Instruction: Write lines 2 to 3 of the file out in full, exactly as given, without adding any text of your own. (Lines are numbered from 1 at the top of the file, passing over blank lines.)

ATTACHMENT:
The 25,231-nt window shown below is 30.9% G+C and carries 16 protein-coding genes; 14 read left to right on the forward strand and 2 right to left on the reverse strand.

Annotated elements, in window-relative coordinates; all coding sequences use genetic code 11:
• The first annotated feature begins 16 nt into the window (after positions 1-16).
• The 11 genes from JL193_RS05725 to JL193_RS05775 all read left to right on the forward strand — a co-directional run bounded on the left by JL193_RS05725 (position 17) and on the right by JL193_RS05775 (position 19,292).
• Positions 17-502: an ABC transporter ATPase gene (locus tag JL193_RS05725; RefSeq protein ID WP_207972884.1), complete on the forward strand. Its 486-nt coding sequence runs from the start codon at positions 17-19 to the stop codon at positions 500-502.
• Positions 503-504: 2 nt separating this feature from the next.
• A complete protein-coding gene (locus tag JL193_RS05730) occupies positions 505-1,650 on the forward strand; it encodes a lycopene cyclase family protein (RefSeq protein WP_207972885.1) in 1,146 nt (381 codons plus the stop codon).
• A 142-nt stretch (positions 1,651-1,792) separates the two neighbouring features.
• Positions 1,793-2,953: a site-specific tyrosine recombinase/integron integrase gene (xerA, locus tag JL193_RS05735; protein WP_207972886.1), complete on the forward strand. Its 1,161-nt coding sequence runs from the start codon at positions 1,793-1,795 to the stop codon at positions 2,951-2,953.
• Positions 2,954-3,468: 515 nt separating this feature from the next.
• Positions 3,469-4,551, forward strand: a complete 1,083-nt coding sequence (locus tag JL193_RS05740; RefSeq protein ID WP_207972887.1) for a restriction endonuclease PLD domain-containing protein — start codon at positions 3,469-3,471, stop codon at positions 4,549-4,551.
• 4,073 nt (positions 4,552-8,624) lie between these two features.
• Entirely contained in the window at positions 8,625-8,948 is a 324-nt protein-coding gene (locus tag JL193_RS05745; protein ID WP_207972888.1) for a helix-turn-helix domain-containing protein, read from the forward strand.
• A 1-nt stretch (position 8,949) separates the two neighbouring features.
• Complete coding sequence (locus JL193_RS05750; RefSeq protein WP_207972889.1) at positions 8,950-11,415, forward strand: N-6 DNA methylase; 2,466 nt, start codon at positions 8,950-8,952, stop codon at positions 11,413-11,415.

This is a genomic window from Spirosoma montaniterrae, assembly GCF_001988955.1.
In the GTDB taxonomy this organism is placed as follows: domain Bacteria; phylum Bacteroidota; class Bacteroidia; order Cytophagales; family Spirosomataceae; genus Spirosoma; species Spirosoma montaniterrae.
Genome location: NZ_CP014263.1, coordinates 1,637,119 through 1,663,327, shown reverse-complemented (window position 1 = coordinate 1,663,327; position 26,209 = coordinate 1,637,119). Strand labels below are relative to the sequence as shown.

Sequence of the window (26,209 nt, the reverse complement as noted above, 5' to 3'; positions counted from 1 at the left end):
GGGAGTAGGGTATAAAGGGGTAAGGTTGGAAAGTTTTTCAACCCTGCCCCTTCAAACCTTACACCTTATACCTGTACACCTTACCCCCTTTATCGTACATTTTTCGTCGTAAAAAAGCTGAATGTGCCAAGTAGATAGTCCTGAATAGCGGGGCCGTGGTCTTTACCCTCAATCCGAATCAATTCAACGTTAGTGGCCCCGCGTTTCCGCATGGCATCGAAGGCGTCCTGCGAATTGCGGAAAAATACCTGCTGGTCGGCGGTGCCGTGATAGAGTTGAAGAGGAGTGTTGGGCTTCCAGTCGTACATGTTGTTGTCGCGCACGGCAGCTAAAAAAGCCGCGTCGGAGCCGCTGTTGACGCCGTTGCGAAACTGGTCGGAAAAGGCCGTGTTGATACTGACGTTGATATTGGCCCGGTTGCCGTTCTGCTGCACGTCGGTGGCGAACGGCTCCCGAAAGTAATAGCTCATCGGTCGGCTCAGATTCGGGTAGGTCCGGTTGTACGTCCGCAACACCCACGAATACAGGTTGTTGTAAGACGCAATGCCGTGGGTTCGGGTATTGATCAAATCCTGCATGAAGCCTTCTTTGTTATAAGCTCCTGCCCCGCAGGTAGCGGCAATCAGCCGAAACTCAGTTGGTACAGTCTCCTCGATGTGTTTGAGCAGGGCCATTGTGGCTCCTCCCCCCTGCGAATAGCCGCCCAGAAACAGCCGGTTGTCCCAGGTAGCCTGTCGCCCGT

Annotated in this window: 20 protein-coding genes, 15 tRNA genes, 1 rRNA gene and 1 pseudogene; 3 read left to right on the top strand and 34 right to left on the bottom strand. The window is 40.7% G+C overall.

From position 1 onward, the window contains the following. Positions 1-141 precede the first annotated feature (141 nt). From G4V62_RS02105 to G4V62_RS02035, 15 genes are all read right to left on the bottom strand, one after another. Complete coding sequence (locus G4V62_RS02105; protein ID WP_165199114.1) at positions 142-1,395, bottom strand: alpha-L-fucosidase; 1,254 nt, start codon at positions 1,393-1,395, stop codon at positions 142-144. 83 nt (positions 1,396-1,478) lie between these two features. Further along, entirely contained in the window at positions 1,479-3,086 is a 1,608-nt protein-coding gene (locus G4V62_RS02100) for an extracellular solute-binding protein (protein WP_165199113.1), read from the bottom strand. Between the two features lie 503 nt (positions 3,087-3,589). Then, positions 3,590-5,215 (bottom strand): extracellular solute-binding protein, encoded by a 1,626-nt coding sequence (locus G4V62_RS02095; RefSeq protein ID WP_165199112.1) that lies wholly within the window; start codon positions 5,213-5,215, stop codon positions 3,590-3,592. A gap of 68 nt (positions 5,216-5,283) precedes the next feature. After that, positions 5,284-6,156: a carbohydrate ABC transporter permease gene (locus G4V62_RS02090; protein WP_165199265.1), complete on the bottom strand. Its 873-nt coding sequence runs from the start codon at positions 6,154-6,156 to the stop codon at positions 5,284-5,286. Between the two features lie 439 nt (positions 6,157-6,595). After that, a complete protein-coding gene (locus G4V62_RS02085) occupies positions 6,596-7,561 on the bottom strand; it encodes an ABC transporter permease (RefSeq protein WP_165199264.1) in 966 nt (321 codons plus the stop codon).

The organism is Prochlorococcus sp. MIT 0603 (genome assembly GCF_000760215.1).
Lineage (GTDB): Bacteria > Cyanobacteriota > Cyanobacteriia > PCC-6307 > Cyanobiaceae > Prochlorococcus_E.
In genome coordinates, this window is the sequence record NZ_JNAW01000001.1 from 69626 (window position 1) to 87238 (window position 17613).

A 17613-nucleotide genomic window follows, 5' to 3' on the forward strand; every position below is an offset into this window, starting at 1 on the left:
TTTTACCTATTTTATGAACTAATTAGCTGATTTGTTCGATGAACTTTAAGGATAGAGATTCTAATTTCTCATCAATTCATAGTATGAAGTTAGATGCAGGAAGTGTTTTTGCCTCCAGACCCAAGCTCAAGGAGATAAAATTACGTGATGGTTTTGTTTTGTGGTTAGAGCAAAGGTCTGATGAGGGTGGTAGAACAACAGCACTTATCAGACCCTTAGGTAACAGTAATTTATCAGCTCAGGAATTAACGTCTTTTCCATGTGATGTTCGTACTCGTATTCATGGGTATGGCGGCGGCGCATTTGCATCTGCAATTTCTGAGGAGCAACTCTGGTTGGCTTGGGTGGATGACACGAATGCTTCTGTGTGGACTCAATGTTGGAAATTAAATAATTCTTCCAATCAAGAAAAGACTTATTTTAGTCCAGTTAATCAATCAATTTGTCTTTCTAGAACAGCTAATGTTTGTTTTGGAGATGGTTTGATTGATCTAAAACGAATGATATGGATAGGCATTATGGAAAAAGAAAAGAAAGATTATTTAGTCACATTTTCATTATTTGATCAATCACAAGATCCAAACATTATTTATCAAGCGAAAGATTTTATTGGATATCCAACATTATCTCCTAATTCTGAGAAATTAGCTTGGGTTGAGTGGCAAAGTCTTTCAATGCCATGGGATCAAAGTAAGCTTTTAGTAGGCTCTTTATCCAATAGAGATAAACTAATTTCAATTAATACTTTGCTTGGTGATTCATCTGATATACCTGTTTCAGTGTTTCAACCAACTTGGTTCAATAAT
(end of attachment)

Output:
Annotated elements, in window-relative coordinates; all coding sequences use genetic code 11:
• The first annotated feature begins 16 nt into the window (after positions 1-16).